It’s four years since Fujifilm kicked off its X-Series range of mirrorless cameras at CES 2012 with the X-Pro1, and it’s hard to believe that we haven’t seen a new version of that camera since. Although Fujifilm has provided multiple firmware updates, and the camera has attained as close to classic status as any digital body can do these days, it’s very long in the tooth at this point. But the wait is over: today Fujifilm is announcing the X-Pro2, which goes straight to the top of the X-Series line.
The DSLR-style X-T1 is what got a lot of people to notice Fujifilm’s cameras, but the X-Pro2 returns to the series’ rangefinder-influenced roots. It features an updated hybrid optical and electronic viewfinder, as seen on its predecessor and the X100 range; like the X100T, you can overlay a little live view screen at the bottom corner of the optical view to confirm focus and exposure, and this time you can see the whole frame as well as just a zoomed-in portion. Correcting a strange omission from the X-Pro1, the X-Pro2 has a diopter adjustment dial to help bring the viewfinder into clear focus.
The X-Pro2 is the first X-Series camera to move beyond 16 megapixels, with the first new X-Trans sensor since the X-Trans CMOS II chip introduced on the X100S. The X-Trans CMOS III sensor used this time around is 24 megapixels and, together with the new X-Processor Pro, is capable of shooting with continuous phase-detection autofocus at up to eight frames per second. The new autofocus system has 273 points, 77 of which use phase detection and cover around 40 percent of the frame. The maximum mechanical shutter speed has been doubled to 1/8000 seconds, with an increased flash sync speed of up to 1/250 seconds.
Externally, the X-Pro2 isn’t much different to its predecessor, though like the X-T1 it’s now dust- and splash-resistant. The biggest change is a little joystick that can be used to easily select focus points. The shutter speed dial now has an integrated ISO control that was a little fiddly in my very brief time with the camera at CES last week, but likely an improvement over the menu diving required by the previous camera; just being able to see the current ISO setting while the camera is switched off is a useful feature. The screen has gotten a resolution boost to 1.62 million dots, and the refreshed, customizable UI looks a lot more up-to-date than the functional X-Series menus seen so far. There are now dual memory card slots. And, as you’d expect, the X-Pro2 adds Wi-Fi connectivity.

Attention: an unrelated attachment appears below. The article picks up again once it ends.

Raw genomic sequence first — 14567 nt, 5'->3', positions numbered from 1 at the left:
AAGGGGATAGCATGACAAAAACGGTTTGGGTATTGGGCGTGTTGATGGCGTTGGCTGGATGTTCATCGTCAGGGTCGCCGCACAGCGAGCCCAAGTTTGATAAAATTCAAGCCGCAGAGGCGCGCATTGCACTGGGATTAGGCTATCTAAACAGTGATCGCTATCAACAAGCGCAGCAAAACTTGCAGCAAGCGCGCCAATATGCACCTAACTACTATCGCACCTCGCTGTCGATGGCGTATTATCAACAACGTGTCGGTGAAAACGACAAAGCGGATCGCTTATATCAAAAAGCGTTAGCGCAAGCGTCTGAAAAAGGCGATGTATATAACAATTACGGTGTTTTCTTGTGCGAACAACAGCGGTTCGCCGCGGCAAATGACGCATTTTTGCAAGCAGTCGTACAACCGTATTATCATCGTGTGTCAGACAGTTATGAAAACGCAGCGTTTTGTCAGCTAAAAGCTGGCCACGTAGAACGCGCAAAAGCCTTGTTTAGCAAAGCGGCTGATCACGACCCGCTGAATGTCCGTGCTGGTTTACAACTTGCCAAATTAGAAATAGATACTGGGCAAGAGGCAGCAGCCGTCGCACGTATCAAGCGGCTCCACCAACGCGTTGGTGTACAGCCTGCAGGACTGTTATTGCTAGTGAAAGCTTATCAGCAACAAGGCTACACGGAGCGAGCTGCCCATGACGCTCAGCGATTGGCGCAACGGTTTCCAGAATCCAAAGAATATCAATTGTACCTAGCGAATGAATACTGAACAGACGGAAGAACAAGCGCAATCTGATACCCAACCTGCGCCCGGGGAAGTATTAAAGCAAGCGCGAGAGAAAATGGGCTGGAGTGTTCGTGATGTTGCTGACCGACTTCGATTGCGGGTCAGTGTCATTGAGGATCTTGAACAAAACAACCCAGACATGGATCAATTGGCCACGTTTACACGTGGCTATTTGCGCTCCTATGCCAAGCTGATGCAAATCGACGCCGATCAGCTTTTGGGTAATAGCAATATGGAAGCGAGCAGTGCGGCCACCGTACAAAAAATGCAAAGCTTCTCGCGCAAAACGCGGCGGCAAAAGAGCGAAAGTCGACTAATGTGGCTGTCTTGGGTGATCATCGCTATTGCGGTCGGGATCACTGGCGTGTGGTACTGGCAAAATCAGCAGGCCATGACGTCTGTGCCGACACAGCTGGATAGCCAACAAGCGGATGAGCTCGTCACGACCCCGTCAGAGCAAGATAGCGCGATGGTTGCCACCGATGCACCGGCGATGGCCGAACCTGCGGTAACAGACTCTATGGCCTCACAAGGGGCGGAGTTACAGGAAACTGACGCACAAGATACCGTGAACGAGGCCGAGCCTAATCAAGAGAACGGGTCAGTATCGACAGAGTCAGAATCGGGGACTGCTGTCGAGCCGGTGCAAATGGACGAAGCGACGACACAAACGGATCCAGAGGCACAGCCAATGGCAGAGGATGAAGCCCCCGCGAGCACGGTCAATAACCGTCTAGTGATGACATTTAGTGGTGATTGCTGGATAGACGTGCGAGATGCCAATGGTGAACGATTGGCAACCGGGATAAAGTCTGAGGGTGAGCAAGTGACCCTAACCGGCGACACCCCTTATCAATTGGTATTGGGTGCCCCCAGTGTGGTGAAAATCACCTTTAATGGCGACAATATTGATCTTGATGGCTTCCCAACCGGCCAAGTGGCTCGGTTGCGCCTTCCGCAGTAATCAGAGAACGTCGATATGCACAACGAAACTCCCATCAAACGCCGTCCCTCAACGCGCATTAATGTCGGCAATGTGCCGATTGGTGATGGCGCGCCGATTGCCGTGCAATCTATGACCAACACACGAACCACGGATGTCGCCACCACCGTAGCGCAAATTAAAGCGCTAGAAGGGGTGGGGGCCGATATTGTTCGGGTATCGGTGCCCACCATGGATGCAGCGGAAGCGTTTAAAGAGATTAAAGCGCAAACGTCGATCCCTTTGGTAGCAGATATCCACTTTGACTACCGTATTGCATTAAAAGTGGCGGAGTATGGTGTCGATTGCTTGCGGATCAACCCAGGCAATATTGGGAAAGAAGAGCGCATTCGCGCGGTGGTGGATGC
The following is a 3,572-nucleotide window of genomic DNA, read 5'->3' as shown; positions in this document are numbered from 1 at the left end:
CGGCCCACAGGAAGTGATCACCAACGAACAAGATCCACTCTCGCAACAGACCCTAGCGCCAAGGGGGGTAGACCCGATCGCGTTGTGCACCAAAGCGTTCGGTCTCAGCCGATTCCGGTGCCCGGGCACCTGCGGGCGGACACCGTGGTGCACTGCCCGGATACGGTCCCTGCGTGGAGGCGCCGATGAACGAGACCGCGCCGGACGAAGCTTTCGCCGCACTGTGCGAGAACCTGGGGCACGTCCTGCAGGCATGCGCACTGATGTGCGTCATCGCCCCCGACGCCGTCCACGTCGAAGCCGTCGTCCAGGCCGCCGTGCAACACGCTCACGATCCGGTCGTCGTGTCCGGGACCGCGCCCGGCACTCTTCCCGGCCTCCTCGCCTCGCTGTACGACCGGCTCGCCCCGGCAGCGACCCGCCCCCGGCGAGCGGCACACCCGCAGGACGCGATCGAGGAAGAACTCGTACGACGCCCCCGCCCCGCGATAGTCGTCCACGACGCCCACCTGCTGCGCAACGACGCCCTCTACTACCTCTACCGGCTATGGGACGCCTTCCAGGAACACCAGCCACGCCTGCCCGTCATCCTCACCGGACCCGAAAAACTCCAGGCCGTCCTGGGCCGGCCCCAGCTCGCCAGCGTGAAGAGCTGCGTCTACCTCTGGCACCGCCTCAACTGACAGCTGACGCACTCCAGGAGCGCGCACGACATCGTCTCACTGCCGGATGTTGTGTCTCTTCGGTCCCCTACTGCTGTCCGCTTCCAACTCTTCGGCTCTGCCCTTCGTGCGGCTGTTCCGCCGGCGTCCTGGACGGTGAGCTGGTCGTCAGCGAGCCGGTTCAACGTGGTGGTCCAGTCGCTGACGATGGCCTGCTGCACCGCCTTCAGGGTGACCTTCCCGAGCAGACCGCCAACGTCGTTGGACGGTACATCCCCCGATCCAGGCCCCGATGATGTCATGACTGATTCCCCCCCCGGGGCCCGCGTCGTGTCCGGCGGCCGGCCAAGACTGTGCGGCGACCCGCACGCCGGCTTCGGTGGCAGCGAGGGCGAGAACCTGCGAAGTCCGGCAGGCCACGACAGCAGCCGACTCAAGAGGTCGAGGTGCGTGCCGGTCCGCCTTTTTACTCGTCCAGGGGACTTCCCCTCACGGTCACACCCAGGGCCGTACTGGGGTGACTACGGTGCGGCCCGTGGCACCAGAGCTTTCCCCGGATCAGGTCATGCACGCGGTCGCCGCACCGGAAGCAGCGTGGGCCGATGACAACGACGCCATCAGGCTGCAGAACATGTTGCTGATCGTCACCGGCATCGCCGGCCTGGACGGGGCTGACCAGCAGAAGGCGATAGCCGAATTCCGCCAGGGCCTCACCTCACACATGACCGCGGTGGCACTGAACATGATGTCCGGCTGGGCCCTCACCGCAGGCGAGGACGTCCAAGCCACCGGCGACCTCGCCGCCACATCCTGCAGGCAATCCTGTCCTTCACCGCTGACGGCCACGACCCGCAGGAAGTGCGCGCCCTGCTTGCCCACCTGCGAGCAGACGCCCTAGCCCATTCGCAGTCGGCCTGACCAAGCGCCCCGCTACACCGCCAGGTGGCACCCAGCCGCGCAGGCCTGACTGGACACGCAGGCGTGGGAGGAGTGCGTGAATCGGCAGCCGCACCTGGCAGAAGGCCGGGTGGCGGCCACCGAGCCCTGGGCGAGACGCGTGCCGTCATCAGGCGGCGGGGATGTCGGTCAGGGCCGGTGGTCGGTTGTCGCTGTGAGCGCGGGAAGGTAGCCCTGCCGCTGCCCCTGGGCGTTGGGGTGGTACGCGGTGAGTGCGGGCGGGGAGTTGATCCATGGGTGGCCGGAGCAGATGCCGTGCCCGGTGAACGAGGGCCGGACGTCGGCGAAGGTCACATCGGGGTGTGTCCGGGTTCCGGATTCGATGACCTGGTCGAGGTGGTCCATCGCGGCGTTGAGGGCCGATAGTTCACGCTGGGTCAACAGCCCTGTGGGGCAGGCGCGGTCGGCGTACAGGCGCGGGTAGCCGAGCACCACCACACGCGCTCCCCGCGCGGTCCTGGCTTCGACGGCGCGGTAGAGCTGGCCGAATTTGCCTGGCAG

Fujifilm will put the X-Pro2 body on sale for $1,699.95 next month, $400 more than the X-T1 came out at two years ago. So yeah, this is a premium camera. But next to the Leicas that Fujifilm has taken inspiration from? It's a lot more affordable, and in many ways more advanced. Fujifilm is confident in its image quality and lens selection — stay tuned to find out how well the X-Pro2 really performs.
In other rangefinder-style Fujifilm mirrorless camera news, the company is also updating its mid-range X-E line today. The new X-E2S is a tiny upgrade to the X-E2 — so tiny, in fact, that X-E2 owners will see their cameras more or less turn into the new one by way of a new firmware upgrade. What the X-E2S does is re-assign a button to the new Auto toggle found on the X-T10; you’ll be able to do this on the non-S model, too, but it won’t be labeled properly. The X-E2S also improves the AF system and adds the Classic Chrome film simulation seen on the X100T. It’ll be out next month for $699.95 body-only.
Finally, Fujifilm is expanding its range of lenses with the longest X-mount lens yet. The XF 100-400mm f/4.5-5.6 is a weather-sealed super telephoto that extends to around 600mm in full-frame equivalence. This lens will be available for $1899.95 in February.